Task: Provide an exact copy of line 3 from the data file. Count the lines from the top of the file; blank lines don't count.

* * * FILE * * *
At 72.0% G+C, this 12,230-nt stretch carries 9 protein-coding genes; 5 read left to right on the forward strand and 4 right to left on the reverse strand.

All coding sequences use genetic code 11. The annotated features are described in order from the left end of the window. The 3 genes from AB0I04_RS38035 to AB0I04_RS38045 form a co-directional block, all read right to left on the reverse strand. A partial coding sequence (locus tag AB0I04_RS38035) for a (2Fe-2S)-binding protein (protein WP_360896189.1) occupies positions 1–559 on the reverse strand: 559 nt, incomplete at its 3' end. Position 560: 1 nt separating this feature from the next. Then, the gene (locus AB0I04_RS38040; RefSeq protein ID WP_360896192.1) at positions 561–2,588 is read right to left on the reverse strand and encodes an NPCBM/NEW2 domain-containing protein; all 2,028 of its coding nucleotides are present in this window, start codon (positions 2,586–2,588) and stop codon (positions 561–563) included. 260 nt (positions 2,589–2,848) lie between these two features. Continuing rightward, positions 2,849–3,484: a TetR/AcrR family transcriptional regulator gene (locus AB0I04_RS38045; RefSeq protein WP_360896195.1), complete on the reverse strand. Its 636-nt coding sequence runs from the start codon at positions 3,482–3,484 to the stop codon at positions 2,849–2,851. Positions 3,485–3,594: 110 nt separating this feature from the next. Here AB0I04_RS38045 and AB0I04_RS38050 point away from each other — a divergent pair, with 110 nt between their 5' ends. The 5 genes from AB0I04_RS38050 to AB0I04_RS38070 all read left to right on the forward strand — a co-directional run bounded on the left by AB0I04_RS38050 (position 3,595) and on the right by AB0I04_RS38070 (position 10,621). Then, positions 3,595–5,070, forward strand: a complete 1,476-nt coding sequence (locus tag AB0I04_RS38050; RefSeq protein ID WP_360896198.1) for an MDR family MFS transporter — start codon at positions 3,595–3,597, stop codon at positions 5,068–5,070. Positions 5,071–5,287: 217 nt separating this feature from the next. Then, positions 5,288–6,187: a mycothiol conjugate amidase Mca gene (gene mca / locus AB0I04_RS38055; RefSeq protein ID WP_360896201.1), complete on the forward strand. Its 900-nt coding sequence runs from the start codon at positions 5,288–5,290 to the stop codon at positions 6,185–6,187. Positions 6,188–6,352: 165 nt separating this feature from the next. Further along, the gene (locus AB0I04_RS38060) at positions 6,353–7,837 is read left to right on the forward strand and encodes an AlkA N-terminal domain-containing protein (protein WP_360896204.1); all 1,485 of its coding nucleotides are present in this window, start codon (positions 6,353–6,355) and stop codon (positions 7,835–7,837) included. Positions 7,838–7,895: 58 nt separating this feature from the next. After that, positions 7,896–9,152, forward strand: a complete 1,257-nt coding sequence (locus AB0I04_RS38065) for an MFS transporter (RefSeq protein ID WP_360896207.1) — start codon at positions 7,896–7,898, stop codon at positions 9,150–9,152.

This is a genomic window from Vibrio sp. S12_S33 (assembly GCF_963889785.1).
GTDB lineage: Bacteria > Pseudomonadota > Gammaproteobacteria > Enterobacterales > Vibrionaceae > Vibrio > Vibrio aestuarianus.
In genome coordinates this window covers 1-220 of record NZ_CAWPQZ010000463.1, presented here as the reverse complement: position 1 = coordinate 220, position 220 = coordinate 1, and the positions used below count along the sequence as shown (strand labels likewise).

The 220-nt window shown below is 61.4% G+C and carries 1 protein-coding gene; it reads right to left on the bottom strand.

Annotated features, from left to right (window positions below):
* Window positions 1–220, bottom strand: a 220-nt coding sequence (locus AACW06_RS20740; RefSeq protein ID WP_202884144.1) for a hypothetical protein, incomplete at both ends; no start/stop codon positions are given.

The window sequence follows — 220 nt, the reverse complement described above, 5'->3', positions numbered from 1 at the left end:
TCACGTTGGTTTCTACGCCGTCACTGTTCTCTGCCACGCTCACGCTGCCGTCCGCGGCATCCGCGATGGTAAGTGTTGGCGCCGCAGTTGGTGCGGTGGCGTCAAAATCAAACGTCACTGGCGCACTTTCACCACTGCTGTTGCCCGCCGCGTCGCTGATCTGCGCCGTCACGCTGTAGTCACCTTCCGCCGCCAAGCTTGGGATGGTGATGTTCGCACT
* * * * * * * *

This is a genomic window from Vibrio sp. S12_S33 (assembly GCF_963889785.1).